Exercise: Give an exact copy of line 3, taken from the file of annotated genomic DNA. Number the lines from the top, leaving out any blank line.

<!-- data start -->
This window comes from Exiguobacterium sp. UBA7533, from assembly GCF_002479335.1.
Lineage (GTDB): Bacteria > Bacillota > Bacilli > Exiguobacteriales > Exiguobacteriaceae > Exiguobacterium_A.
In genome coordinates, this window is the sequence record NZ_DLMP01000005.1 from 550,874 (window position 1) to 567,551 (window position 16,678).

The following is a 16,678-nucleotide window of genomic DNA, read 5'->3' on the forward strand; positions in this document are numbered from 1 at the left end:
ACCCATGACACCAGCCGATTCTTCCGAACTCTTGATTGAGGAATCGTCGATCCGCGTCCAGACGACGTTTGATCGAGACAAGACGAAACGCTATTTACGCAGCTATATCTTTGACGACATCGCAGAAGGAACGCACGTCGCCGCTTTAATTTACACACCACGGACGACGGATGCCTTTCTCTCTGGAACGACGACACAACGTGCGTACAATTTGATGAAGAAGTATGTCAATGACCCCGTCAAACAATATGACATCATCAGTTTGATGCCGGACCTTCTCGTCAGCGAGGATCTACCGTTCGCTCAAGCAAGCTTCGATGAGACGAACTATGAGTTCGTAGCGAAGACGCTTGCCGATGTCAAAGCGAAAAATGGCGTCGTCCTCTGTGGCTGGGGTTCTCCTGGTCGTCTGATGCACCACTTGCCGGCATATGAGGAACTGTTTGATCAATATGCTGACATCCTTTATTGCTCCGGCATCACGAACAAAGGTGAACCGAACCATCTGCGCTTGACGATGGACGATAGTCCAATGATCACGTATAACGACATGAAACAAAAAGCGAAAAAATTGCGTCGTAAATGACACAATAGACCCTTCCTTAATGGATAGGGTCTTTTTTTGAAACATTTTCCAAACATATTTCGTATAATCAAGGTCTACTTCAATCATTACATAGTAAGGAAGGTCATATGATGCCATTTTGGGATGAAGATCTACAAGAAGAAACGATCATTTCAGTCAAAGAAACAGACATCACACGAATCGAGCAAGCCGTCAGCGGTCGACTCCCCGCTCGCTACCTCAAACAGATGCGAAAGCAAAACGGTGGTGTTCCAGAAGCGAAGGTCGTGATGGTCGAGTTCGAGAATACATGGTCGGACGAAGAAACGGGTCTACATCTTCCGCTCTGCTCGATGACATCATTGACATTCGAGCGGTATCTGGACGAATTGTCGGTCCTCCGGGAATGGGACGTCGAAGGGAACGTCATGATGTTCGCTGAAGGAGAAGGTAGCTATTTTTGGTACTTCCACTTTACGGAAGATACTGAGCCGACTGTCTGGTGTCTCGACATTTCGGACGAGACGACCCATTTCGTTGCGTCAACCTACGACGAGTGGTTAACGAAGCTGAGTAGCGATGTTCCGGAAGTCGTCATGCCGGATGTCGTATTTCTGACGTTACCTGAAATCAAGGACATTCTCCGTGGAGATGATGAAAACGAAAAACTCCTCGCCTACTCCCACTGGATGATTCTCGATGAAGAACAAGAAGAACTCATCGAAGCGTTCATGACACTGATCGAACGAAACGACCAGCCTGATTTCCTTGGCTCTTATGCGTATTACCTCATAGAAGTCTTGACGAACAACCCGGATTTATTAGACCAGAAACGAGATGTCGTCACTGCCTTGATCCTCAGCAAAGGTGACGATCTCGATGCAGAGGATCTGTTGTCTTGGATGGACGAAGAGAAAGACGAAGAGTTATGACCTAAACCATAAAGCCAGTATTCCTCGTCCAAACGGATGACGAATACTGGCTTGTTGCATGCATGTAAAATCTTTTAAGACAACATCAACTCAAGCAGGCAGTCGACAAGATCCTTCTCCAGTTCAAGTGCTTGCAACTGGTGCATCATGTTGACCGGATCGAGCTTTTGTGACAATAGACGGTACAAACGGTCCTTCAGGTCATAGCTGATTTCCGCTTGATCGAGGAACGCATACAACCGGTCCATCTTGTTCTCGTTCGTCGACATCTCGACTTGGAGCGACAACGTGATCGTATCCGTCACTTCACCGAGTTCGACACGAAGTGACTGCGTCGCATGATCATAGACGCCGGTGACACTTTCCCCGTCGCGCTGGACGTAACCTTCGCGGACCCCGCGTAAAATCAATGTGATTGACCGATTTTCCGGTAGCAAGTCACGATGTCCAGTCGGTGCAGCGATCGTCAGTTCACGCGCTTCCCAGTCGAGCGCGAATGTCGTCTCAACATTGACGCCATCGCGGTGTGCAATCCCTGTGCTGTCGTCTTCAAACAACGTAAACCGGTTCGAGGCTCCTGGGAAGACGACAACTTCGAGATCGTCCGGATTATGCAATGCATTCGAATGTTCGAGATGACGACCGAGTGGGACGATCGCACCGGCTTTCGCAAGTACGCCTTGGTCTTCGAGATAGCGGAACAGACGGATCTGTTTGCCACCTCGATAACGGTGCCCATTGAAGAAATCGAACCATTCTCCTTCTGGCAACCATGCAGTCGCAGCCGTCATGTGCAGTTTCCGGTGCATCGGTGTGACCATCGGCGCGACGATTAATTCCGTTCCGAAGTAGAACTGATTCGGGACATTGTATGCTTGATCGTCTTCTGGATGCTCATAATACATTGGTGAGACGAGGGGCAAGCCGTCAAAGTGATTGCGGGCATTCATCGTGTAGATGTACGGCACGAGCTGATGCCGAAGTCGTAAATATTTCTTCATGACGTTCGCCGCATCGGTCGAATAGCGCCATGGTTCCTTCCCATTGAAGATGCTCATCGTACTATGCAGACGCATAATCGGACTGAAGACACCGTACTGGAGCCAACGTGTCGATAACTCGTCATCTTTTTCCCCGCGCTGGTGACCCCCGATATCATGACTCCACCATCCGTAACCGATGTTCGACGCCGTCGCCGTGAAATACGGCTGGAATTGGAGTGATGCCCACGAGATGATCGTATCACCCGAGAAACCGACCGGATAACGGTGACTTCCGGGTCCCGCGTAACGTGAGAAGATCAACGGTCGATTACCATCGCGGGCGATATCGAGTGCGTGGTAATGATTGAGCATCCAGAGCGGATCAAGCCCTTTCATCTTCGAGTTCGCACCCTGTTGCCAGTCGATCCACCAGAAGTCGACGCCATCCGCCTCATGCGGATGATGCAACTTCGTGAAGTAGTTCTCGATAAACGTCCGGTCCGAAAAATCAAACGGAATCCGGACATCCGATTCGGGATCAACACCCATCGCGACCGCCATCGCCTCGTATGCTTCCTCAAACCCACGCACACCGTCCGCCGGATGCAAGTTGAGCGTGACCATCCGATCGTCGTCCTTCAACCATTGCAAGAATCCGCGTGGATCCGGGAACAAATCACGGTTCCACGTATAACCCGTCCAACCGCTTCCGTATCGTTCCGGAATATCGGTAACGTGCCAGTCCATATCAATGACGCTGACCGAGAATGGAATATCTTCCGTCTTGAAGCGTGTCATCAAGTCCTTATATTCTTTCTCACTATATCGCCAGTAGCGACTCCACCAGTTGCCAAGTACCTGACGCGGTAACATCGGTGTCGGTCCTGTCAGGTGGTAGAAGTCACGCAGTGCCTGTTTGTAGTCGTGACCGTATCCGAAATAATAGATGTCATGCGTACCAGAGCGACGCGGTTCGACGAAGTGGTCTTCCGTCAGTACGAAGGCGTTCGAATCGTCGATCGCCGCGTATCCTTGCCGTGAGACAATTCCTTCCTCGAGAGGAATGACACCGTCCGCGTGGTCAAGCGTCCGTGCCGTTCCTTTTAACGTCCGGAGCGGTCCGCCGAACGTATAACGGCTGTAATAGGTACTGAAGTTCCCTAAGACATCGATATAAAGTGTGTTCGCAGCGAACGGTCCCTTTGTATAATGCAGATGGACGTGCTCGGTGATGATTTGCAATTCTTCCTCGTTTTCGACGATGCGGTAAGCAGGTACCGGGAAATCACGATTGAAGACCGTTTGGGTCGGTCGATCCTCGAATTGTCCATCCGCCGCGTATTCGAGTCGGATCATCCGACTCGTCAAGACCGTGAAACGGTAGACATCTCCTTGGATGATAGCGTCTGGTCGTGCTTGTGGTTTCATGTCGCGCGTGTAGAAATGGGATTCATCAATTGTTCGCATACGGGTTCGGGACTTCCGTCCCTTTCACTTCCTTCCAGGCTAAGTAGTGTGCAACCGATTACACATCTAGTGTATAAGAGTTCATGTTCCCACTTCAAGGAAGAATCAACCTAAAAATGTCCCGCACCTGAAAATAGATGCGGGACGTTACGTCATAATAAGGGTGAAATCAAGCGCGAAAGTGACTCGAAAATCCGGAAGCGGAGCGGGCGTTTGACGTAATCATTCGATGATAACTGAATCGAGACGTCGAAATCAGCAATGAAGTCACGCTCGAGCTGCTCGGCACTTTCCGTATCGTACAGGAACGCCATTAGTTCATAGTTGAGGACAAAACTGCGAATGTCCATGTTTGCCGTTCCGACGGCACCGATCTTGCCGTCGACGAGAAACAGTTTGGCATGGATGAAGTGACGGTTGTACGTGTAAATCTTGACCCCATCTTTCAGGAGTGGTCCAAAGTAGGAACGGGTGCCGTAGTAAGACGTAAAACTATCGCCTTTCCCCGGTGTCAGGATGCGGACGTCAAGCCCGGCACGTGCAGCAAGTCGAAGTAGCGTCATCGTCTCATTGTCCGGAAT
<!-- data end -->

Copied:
In genome coordinates, this window is the sequence record NZ_DLMP01000005.1 from 550,874 (window position 1) to 567,551 (window position 16,678).